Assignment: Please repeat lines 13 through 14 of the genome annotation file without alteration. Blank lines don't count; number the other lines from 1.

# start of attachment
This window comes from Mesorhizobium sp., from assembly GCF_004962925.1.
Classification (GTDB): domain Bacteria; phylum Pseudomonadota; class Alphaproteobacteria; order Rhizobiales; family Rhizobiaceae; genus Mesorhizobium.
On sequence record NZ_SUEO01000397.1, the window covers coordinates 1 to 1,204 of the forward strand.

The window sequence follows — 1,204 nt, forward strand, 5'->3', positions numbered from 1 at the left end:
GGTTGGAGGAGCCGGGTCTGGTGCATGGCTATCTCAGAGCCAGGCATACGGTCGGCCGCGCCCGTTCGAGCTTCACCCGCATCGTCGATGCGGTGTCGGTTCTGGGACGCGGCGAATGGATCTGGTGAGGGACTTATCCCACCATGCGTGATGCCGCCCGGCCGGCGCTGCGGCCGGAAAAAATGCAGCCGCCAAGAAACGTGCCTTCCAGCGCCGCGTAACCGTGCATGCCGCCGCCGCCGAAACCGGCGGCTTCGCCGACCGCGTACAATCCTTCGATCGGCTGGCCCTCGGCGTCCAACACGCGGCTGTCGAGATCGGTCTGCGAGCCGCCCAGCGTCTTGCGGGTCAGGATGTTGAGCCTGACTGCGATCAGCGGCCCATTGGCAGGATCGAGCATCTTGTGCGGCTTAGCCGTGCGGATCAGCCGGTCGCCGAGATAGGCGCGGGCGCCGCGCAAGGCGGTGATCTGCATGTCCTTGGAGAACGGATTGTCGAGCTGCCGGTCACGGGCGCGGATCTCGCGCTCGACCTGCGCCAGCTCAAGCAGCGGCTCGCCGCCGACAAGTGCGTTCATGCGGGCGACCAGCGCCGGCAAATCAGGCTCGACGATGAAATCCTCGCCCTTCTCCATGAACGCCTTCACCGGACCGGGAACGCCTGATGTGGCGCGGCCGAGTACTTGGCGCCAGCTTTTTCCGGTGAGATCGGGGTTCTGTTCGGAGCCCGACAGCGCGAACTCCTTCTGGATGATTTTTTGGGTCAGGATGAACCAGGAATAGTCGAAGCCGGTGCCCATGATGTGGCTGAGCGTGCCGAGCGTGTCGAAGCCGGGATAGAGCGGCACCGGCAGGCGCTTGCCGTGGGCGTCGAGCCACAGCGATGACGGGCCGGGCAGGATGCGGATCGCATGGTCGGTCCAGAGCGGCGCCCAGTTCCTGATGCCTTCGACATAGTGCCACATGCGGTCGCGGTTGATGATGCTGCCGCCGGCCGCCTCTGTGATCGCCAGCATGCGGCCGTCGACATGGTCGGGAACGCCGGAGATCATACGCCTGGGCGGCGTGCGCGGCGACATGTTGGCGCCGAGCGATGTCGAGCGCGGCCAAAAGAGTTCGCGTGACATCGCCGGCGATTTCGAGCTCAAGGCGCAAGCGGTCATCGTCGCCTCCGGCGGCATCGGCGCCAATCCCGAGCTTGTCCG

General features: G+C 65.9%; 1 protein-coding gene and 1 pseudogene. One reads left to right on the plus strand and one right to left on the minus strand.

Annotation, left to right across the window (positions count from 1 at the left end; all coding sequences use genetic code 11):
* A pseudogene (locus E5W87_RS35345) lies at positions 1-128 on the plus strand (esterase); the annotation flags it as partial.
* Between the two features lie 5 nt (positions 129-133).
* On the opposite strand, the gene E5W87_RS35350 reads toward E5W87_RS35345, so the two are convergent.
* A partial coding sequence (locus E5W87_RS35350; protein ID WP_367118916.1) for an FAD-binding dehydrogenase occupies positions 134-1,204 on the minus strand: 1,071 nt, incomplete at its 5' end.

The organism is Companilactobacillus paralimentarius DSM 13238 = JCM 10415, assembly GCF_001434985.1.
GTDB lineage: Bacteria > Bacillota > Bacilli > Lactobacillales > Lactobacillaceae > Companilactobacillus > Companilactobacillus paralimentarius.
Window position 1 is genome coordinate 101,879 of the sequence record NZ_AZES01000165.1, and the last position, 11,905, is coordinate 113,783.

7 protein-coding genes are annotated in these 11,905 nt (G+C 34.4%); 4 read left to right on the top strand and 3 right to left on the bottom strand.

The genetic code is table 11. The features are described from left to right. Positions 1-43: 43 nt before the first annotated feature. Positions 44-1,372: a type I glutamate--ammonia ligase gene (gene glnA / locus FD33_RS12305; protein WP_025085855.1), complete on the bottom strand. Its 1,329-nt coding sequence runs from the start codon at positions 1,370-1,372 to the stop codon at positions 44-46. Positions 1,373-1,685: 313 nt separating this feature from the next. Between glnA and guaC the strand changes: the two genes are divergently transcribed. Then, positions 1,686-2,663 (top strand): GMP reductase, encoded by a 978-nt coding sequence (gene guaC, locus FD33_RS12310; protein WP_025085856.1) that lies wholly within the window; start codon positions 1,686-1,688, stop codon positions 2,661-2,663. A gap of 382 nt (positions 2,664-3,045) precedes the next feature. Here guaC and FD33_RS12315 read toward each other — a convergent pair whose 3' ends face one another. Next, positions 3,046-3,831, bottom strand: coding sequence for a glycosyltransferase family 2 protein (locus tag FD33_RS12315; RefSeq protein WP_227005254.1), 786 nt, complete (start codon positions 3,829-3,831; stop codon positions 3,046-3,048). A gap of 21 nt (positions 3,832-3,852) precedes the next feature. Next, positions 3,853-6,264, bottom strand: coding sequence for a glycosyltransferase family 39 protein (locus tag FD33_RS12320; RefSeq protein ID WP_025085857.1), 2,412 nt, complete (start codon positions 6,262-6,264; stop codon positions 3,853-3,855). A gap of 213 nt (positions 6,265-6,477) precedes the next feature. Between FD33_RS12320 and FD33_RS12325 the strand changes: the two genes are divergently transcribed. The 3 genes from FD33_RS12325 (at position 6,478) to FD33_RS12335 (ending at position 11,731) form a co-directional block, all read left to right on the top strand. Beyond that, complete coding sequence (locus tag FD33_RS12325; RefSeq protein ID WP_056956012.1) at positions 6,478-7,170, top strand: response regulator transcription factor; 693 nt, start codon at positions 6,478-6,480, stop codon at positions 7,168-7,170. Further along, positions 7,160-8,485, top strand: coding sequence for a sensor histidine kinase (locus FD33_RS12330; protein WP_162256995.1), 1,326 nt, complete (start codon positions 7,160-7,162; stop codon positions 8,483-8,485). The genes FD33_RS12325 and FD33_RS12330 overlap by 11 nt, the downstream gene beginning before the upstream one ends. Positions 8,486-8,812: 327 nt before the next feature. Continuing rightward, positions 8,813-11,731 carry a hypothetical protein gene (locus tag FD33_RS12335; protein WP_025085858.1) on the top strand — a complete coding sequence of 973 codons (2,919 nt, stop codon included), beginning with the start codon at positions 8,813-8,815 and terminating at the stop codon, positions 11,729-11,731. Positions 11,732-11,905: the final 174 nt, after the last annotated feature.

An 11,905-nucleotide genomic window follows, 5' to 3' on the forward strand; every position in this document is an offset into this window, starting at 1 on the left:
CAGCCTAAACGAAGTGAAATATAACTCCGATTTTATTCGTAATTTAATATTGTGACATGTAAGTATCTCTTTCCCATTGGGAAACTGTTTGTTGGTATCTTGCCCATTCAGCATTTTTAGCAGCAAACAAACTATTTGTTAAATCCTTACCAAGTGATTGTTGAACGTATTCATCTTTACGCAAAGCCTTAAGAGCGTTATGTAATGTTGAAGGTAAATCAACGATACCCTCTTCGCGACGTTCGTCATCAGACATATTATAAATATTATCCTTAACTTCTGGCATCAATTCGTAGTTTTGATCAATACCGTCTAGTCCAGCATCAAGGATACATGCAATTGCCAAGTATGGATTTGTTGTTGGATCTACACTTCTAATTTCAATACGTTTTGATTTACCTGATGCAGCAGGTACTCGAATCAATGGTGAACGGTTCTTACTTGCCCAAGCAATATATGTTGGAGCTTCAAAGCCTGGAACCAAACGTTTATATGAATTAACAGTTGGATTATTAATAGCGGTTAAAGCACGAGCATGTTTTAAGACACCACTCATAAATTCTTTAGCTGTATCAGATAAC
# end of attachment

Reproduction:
GTDB lineage: Bacteria > Bacillota > Bacilli > Lactobacillales > Lactobacillaceae > Companilactobacillus > Companilactobacillus paralimentarius.
Window position 1 is genome coordinate 101,879 of the sequence record NZ_AZES01000165.1, and the last position, 11,905, is coordinate 113,783.